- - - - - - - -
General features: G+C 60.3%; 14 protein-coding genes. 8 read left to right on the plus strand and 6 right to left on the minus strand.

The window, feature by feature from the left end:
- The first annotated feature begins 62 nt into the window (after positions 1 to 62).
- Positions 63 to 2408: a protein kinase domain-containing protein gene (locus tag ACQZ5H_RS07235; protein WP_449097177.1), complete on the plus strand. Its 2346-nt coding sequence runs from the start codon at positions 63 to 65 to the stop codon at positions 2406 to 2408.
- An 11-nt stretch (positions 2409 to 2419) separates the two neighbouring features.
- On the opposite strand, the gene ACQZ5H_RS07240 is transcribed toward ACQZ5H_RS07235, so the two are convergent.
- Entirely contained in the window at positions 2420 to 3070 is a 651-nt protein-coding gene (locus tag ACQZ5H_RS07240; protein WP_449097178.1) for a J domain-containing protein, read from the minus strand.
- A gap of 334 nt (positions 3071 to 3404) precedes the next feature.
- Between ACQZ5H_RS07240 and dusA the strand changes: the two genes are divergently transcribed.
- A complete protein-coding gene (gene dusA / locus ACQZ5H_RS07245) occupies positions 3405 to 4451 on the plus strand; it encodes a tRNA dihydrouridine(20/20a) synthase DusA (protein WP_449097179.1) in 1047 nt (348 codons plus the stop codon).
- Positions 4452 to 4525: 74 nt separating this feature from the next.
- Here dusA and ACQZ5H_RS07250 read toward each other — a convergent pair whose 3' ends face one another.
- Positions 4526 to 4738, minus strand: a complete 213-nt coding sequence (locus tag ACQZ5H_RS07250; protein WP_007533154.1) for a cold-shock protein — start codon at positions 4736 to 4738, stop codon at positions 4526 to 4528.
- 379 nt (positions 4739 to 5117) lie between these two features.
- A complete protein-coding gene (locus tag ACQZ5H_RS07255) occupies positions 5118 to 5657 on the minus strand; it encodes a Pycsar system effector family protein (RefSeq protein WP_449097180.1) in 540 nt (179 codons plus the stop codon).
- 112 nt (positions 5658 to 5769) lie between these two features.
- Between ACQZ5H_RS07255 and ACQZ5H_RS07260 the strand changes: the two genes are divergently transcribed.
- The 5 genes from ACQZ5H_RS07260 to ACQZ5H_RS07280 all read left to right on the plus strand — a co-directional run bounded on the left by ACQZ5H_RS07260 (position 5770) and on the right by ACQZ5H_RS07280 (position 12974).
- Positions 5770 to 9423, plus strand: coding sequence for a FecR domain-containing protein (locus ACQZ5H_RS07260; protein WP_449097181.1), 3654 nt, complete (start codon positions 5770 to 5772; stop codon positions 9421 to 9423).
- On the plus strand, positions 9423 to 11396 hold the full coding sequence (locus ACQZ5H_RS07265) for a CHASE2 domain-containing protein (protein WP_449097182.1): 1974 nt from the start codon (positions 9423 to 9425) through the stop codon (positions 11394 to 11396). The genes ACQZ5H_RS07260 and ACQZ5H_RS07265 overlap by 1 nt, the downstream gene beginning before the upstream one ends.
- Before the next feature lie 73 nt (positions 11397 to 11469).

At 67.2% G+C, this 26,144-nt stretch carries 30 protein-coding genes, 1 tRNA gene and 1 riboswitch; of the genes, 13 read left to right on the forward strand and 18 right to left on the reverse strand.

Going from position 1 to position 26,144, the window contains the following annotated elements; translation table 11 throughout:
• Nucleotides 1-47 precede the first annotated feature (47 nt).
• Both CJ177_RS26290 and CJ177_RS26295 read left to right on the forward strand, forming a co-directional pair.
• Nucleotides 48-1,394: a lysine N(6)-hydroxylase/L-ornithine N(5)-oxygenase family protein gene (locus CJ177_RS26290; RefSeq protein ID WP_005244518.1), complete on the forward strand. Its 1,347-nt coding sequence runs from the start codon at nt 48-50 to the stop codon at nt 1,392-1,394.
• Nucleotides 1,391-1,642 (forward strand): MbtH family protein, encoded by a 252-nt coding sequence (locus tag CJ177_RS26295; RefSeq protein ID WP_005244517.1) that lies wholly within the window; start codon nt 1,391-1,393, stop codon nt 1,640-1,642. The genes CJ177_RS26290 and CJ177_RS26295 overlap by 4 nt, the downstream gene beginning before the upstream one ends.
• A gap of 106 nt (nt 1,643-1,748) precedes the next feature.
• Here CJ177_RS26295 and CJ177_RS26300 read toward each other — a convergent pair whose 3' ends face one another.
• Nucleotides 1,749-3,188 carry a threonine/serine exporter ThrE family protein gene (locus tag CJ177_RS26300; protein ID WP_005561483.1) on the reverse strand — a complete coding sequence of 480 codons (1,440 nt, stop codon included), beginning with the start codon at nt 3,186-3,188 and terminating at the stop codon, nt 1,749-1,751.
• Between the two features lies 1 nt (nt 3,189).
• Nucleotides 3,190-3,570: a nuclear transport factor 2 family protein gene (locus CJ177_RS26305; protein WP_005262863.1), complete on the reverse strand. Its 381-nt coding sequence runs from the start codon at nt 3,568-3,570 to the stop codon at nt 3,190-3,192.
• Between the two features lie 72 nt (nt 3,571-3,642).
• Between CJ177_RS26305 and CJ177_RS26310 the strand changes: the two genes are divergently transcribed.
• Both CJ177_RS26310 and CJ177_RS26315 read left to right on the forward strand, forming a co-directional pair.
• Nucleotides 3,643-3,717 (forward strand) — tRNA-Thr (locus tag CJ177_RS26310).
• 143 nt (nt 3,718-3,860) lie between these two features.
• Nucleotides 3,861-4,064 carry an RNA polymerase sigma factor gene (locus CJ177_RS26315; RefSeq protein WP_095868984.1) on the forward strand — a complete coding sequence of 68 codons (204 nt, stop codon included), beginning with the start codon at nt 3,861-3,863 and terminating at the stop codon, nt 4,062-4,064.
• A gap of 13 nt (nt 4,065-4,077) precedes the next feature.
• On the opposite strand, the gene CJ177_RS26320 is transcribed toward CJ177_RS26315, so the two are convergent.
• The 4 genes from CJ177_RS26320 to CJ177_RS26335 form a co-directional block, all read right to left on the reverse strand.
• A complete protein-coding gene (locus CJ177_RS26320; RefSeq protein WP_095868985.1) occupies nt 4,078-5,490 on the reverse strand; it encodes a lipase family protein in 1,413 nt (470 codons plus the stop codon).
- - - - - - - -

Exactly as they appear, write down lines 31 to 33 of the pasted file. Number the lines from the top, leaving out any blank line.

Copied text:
• Between the two features lies 1 nt (nt 3,189).
• Nucleotides 3,190-3,570: a nuclear transport factor 2 family protein gene (locus CJ177_RS26305; protein WP_005262863.1), complete on the reverse strand. Its 381-nt coding sequence runs from the start codon at nt 3,568-3,570 to the stop codon at nt 3,190-3,192.
• Between the two features lie 72 nt (nt 3,571-3,642).